How to get HR professionals involved in social media is certainly not a new topic; we’ve discussed, dissected and analyzed it to death. There have been lots and lots of blog posts where we they some HR/Recruiting professionals encourage their HR peers to adopt social media. There have also been plenty of posts where those who have ‘fallen behind’ have been chastised and, dare I say, scolded, for their apparent lack of interest, inquisitiveness and initiative.
But still here we are. Fighting the good fight and continuing to talk about social media as a catalyst for changing the way people share information, communicate and interact with each other. The naysayers with whom I still come into contact swell with pride when they say …”I don’t need Facebook. I pick up the phone and call my family.” “That Twitter is a waste of time,” they scoff, with an accompanying eye-roll. “I signed up for an account once but I never used it.”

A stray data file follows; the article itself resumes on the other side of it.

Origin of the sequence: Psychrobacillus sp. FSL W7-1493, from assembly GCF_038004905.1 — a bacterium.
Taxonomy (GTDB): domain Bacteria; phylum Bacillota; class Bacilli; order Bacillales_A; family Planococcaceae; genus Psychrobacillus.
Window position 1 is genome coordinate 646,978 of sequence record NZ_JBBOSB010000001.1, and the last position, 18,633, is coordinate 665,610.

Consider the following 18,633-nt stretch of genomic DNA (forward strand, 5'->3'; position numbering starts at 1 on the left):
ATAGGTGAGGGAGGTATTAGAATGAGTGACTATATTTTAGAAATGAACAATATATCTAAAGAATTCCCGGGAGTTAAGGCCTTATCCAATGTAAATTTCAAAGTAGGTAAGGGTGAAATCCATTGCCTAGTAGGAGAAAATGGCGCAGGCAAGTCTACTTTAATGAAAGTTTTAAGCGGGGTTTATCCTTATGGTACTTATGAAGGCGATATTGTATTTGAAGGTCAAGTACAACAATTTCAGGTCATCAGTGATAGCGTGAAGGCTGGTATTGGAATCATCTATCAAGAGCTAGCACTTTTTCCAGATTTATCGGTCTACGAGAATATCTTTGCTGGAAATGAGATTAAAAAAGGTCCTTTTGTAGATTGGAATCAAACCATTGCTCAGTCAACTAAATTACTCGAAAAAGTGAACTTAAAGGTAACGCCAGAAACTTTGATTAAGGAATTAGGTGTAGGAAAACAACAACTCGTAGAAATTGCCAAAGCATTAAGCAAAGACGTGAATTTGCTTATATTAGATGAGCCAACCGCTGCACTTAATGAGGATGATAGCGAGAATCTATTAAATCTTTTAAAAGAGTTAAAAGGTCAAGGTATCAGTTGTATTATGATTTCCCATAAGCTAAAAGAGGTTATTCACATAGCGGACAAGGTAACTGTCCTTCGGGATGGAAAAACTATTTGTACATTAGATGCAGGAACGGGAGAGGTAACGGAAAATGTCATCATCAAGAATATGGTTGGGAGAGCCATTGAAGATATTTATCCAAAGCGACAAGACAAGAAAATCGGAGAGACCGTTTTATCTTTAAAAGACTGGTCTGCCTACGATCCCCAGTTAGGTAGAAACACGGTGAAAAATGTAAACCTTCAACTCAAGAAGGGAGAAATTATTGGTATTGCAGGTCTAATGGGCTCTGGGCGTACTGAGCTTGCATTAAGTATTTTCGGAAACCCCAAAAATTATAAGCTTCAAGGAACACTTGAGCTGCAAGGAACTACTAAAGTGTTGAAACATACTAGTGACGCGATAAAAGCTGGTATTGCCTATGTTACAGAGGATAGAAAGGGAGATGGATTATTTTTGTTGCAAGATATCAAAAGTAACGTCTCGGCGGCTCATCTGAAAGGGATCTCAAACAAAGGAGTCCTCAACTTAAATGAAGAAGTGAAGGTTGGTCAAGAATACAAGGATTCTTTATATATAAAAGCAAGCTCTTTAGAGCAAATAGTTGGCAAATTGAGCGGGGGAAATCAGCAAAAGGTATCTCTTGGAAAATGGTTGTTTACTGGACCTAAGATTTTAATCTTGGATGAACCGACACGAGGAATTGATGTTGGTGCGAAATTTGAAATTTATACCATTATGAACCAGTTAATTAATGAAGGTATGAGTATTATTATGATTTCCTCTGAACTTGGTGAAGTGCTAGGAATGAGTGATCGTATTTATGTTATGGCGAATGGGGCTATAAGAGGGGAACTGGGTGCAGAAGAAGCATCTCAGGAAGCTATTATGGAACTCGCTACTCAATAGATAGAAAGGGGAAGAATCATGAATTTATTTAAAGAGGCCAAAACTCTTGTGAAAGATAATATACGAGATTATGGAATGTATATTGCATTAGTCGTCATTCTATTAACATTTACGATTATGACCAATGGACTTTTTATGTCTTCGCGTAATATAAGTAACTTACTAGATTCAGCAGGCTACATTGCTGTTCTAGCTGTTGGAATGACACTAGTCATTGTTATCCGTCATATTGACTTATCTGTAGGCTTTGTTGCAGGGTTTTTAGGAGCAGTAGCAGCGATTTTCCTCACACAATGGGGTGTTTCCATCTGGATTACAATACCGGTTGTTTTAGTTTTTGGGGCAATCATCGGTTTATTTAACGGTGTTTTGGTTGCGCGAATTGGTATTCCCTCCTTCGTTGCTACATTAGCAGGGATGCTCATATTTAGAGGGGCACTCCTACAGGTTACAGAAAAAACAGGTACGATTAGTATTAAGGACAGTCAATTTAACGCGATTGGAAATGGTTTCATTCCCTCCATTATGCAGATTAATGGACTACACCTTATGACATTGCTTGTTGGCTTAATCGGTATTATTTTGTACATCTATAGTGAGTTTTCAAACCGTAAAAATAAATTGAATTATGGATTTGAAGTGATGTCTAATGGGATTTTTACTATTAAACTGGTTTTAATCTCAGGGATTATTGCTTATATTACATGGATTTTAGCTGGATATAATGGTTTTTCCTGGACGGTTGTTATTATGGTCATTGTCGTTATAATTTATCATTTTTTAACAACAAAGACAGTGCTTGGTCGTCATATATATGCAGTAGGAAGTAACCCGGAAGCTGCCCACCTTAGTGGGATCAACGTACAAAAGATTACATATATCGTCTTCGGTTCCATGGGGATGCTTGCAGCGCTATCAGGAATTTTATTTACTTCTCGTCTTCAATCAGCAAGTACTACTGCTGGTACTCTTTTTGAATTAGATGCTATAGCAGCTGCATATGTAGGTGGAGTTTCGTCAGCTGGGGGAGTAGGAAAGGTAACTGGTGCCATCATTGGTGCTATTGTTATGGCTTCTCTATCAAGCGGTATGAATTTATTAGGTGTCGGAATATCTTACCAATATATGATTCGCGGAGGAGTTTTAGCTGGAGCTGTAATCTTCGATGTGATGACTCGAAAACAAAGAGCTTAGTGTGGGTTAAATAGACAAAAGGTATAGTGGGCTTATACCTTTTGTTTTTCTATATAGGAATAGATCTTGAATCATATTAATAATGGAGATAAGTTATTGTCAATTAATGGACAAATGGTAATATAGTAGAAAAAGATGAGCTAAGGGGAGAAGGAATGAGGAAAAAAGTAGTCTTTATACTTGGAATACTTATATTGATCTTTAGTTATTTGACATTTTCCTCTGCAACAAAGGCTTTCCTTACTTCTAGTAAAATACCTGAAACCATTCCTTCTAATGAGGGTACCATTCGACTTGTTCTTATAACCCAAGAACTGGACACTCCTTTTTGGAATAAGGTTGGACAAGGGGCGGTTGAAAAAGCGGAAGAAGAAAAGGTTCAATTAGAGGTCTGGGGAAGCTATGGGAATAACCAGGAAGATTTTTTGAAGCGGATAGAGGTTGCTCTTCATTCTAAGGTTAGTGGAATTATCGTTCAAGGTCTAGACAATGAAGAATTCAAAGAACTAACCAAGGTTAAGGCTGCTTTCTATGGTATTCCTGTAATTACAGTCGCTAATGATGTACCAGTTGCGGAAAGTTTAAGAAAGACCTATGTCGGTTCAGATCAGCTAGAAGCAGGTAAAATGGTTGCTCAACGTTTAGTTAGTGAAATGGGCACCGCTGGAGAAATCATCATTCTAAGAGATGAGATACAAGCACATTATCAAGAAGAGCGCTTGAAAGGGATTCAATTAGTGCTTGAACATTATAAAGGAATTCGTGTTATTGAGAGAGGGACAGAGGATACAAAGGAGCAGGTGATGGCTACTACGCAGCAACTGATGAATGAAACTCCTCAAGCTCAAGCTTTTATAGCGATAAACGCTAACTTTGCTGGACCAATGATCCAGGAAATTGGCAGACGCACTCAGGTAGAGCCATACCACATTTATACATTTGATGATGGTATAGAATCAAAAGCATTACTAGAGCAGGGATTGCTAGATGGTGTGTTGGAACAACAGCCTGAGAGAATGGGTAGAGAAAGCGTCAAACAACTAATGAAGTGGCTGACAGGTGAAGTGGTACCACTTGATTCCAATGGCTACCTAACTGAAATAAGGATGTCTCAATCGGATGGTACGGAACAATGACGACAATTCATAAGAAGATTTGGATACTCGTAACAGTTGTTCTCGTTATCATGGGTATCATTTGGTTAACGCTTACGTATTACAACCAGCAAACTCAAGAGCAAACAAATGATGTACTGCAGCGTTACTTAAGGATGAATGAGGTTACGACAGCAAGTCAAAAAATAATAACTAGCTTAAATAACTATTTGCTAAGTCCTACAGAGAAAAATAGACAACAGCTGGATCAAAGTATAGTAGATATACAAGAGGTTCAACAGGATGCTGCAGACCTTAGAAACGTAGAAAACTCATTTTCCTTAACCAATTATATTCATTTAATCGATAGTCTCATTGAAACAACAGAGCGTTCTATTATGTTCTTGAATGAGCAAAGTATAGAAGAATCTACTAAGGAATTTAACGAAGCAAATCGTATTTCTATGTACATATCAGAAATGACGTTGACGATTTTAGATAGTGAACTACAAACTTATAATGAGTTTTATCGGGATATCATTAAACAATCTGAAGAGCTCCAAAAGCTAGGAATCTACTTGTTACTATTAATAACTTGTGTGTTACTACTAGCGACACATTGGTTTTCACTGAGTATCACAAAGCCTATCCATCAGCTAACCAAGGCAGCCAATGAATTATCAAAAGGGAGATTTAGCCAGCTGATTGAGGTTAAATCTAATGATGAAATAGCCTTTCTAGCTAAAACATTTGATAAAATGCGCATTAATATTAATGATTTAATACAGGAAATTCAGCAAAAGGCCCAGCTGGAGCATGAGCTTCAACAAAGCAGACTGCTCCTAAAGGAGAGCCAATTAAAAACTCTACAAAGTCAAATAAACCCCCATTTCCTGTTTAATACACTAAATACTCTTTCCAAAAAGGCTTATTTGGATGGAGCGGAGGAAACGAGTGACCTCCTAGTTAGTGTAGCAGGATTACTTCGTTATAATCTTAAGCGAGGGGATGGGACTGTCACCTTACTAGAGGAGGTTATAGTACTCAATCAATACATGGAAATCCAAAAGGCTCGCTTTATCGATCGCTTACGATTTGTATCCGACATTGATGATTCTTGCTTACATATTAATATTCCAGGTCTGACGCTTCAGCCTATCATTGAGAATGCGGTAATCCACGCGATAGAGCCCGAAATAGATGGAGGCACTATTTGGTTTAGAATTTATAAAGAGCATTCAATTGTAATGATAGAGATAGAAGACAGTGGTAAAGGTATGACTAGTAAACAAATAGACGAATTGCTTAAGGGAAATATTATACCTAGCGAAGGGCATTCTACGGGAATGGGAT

And then they log into their Amazon account and browse the reader-shared book reviews before placing their order.
Every channel, tool and shiny new social media platform isn’t for everybody. There are those who would be bereft without Pinterest just as there are those who couldn’t imagine a day without a spin through the land of LinkedIn. Personally, I can go days without even thinking about visiting Facebook yet am continuously seduced by the siren-call of Twitter.
I just remind myself of the good old bell-curve which is, let’s face it, everyone’s go-to probability model. I apply this simple model to all sorts of complex situations like when I want to predict how many employees will complete Open Enrollment on the last day. So I know that eventually, inevitably, people who don’t like social media, or resist social media, or just like to be obstinate, will eventually realize they are participants.
But in the meantime, I’ve decided that rather than work to get them on the bandwagon, my best approach may be to remind them – – – “Just because YOU don’t like, use or understand social media – don’t diminish its impact and importance to others.”